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The Legacies of Liberalism

, 416 pages

14 line drawings

July 2002



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The Legacies of Liberalism

Path Dependence and Political Regimes in Central America

Winner of the Barrington Moore Jr. Prize for the Best Book in Comparative and Historical Sociology from the American Sociological Association

Winner of the Best Book Award in the Comparative Democratization Section from the American Political Science Association
Winner of the Best Book in the Comparative Democratization Section of the American Political Science Association

Despite their many similarities, Central American countries during the twentieth century were characterized by remarkably different political regimes. In a comparative analysis of Guatemala, El Salvador, Costa Rica, Honduras, and Nicaragua, James Mahoney argues that these political differences were legacies of the nineteenth-century liberal reform period. Presenting a theory of "path dependence," Mahoney shows how choices made at crucial turning points in Central American history established certain directions of change and foreclosed others to shape long-term development.

By the middle of the twentieth century, three types of political regimes characterized the five nations considered in this study: military-authoritarian (Guatemala, El Salvador), liberal democratic (Costa Rica), and traditional dictatorial (Honduras, Nicaragua). As Mahoney shows, each type is the end point of choices regarding state and agrarian development made by these countries early in the nineteenth century. Applying his conclusions to present-day attempts at market creation in a neoliberal era, Mahoney warns that overzealous pursuit of market creation can have severely negative long-term political consequences.

The Legacies of Liberalism presents new insight into the role of leadership in political development, the place of domestic politics in the analysis of foreign intervention, and the role of the state in the creation of early capitalism. The book offers a general theoretical framework that will be of broad interest to scholars of comparative politics and political development, and its overall argument will stir debate among historians of particular Central American countries.

James Mahoney is an assistant professor of sociology at Brown University.

"Few scholars are bold enough to try to explain 150 years of political development in five different countries, and even fewer succeed at such an ambitious undertaking. James Mahoney admirably pulls off such a feat in his masterful study of post independence political evolution in Central America... His work is to be commended not only as a seminal study of Central American politics, but also as a major contribution to scholarly understanding of critical junctures and path-dependent political development."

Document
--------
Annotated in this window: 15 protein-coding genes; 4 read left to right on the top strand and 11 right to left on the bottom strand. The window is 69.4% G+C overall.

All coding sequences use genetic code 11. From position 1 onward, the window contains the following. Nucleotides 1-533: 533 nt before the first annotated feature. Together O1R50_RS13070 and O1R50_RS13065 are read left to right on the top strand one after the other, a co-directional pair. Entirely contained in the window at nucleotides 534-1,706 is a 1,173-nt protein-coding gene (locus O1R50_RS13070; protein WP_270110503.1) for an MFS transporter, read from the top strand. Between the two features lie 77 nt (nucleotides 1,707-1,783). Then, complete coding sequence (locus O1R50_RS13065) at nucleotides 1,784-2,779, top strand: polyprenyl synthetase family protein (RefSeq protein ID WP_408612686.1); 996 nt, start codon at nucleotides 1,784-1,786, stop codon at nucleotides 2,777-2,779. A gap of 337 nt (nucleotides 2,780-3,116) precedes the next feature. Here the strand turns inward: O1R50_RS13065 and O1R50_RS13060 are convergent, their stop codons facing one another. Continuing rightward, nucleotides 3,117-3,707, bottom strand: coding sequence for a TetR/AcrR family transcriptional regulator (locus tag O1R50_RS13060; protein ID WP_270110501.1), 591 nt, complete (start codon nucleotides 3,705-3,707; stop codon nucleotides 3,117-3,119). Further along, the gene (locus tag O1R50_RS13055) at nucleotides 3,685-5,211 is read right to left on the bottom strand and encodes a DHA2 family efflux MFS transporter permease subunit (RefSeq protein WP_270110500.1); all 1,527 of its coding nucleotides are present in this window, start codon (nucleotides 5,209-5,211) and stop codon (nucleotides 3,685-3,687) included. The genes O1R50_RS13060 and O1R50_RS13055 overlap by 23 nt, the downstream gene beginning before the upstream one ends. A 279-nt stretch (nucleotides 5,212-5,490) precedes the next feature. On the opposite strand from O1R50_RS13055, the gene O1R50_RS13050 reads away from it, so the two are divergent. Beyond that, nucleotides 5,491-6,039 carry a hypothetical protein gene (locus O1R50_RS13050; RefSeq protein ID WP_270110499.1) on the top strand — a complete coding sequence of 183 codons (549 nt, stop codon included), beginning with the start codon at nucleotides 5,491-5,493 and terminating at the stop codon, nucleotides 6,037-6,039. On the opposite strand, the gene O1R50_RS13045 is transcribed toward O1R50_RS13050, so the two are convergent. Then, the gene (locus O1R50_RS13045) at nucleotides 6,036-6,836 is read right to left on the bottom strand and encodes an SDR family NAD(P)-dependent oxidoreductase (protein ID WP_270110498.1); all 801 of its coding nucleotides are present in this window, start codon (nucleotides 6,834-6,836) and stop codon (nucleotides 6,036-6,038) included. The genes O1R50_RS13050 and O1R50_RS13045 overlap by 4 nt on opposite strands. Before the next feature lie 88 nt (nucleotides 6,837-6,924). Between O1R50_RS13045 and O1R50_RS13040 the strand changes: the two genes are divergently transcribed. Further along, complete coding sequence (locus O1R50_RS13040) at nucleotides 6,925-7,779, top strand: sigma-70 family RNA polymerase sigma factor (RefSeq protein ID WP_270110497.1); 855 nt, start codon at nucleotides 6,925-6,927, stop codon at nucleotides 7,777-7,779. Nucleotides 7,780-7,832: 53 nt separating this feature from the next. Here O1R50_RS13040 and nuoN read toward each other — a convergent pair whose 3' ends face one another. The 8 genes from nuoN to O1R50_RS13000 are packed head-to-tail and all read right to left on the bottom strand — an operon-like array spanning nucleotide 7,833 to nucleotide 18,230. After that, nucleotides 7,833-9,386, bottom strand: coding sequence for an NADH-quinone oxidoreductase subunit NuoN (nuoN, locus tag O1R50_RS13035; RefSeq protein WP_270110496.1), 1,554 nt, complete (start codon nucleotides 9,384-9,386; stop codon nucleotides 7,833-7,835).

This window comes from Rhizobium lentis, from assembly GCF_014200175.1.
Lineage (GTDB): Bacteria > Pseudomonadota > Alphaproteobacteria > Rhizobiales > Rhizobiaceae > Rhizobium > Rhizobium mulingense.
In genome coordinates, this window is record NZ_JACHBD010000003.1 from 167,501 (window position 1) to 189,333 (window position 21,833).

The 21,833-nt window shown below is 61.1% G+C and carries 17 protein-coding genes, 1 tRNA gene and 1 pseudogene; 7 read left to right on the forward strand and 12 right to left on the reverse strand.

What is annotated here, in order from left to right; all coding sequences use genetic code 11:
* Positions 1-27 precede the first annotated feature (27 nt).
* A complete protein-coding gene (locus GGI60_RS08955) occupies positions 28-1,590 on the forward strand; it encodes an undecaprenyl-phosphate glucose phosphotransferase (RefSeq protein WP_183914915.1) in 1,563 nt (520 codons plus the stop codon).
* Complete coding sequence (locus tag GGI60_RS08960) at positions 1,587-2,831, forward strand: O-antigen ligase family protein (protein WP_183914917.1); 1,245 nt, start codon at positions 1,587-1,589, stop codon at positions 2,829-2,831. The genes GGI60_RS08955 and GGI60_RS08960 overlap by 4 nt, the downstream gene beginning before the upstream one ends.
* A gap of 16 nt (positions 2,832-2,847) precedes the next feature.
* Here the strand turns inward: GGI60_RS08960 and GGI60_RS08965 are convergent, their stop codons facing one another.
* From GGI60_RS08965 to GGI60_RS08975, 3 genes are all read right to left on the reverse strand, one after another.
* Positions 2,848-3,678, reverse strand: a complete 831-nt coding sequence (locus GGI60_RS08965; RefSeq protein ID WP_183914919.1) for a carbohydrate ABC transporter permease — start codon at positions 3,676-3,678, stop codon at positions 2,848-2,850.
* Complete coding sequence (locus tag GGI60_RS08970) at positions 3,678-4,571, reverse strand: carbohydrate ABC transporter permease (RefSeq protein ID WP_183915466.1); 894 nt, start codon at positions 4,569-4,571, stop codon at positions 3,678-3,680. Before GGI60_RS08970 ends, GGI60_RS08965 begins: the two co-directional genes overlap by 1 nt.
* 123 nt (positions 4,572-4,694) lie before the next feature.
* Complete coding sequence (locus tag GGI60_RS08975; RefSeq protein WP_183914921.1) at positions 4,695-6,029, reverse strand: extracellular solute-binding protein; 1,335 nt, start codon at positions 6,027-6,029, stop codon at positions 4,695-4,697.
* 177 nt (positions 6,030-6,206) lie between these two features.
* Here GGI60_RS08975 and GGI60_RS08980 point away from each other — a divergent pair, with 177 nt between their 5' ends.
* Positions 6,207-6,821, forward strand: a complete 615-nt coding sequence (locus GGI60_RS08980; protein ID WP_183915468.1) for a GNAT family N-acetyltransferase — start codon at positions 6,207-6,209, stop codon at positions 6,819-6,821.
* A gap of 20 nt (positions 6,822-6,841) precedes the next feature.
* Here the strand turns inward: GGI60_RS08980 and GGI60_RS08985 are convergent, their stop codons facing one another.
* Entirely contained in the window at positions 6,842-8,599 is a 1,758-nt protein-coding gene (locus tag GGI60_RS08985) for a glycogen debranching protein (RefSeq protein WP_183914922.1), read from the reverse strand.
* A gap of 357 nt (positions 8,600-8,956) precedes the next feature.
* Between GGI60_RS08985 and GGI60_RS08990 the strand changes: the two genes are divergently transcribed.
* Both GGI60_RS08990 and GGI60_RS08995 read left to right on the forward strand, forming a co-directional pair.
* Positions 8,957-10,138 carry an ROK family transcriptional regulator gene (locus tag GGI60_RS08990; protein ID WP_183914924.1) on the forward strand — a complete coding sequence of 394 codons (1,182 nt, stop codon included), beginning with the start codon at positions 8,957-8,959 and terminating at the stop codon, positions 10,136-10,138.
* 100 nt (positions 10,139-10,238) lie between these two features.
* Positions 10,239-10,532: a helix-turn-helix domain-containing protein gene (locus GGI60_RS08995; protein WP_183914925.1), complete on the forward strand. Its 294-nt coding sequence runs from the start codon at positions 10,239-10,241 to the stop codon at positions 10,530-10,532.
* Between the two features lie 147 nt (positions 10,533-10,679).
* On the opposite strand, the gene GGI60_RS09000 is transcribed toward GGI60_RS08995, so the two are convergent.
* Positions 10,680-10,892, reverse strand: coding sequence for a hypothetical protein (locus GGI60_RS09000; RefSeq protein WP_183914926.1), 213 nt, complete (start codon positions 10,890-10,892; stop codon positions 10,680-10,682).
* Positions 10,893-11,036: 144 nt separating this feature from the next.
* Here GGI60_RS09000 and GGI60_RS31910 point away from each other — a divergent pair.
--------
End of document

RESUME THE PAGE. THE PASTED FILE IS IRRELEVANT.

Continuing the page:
"A clearly written and insightful monograph, sociologists interested in comparative history will find this a rewarding read... Legacies of Liberalism makes an important contribution to the literature on national development, Latin American political economy, and comparative historical theory. "

"[Mahoney's] comparative historical analysis of political development in Costa Rica, El Salvador, Guatemala, Honduras, and Nicaragua makes a number of significant contributions. His systematic cross-case comparison is impressive in its breadth."

"A provocative work of historical sociology... Mahoney's book is built around a bold thesis about nineteenth-century economic liberalism as the region's 'critical [historical] juncture.'"

"Mahoney presents a bold and multilayered argument that links developments across the nineteenth and twentieth centuries, supported through a systematic comparative analysis of all five Central American countries. The Legacies of Liberalism is the most important book on Central America written in the last ten years, an ambitious and important work that will have a significant impact on debates in a number of fields."